Mitchell Stevens, an assistant professor of sociology at Hamilton College, and author of an upcoming book about home schooling, has launched a Web site gallery of art by homeschooled children.
The Homeschool Art Project is a collection of more than 100 pictures depicting what home schooling looks like from the perspectives of young artists. The site, which is free and carries no advertising, is supported by Hamilton College.
This site is a part of Stevens' 10-year study of home schooling. At the end of his research he held an art contest for home schoolers, asking them to make two-dimensional images depicting "what home schooling looks like to you." He received more than 120 images from young people in 25 states. Participants ranged in age from three to 18. A panel of Hamilton College faculty and students chose winners in three age groups. Stevens decided to exhibit all submissions on the site to show the range of creative entries he received.
The winner of the under-8 age group, Kathleen Campbell, of Liberty Hill, TX, shows a rejoicing mother and child in her drawing titled, "Happy." In the 9-12 age group, Rachel Bowers, of Wichita, KS, shows two children and their mother on a riverbank, drawing, reading and examining a frog in her picture titled, "Real Science: Discovering Nature." In her illustration titled "Our Homeschool Day," Rachel McGahey, of Norristown, PA, shows a collage of scenes of family, sports, and music. McGahey was the winner in the 13-18 age group.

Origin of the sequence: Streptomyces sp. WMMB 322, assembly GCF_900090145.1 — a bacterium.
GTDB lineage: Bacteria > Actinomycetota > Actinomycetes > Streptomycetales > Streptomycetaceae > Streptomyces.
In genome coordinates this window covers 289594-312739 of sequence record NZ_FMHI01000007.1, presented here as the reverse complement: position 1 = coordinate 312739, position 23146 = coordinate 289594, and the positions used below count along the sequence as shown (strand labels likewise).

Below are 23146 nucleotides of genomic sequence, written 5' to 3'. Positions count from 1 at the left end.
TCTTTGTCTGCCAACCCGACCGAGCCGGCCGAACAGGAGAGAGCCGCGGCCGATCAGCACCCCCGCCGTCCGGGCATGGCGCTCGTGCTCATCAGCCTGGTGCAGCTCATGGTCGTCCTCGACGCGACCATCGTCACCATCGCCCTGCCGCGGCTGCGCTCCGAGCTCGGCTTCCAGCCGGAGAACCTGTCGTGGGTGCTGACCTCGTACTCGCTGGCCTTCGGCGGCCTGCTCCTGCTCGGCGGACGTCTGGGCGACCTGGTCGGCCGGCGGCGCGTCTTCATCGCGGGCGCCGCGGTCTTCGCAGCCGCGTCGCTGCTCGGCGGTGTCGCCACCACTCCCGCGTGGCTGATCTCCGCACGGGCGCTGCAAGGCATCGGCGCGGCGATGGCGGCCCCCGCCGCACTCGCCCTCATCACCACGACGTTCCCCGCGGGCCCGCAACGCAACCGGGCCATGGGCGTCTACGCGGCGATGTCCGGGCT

Stevens is the author of the forthcoming book, Kingdom of Children: Culture and Controversy in the Homeschooling Movement (Princeton University Press, Fall '01). Based on years of fieldwork and over 100 in-depth interviews, Stevens traces the origins of home schooling to the liberal alternative school movement of the 1960s and 70s and to the Christian day school movement of the same era, explaining how this dual history shapes the meaning and practice of home schooling today.
Stevens says he has long been interested in home schooling "because it is one educational reform movement with supporters from across the political spectrum -- people from both left and right homeschool their children. I believe the movement thus tells us something important about contemporary American attitudes toward schooling and family generally."
The Homeschool Art Project will continue to take submissions of art from homeschooled children throughout 2001. For more information about submission guidelines, Mitchell Stevens and his upcoming book, please visit http://academics.hamilton.edu/homeschool/.